From 1952 to 1953, Fontenis writes in Le Libertaire a long series of articles under the title “Essential issues”, while, since the dismissal of Maurice Joyeux, he now also writes the paper’s editorials.


The creation of the FCL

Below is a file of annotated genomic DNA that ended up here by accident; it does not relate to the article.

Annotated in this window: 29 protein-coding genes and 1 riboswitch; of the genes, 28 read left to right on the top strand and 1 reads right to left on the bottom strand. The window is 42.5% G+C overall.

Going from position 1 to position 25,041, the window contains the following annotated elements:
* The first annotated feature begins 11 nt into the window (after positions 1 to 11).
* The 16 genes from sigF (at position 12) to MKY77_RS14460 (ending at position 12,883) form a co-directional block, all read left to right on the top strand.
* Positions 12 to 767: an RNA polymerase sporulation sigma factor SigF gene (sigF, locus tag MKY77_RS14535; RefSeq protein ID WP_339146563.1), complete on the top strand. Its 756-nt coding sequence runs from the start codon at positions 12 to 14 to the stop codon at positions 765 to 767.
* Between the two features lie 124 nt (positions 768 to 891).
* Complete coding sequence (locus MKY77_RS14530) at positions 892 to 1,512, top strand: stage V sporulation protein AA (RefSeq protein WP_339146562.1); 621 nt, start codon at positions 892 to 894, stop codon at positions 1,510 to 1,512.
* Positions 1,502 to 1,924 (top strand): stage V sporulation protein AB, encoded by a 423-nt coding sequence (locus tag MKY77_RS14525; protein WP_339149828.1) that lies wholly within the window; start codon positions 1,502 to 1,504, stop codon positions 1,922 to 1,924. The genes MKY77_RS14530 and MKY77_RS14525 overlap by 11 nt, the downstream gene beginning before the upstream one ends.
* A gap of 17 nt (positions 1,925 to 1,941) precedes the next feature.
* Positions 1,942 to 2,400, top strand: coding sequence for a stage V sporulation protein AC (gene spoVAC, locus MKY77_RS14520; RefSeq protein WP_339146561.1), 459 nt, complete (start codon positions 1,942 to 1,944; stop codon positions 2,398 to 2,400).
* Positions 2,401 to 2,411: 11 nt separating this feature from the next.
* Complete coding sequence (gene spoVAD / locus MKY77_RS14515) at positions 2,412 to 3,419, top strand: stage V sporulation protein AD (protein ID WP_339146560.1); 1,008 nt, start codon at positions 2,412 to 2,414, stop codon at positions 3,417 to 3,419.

The Paris congress on May 23, 24 and 25 1953 saw the end of the AF take over operation and the consecration of the OPB and its leader, Georges Fontenis. The last groups which refused to submit to the OPB’s political line are excluded (Asnières, Louise-Michel and Bordeaux). The AF becomes the Libertarian Communist Federation (FCL) by a majority vote of 71 mandates against 61 (the other names proposed being “Anarchist Communist Party” and “Libertarian Communist Party”!). From then on, members have to publicly defend the congress resolutions, even if they voted against them. The FCL thus reaps the fruit of the whole efforts of reconstruction of the anarchist movement since the Liberation: the newspaper, the shop on the Valmy quay and the treasury. The title of Le Libertaire, which becomes “the organ of the Libertarian Communist Federation” is now printed in red instead of black, symbolizing the rupture with the “old” anarchist movement.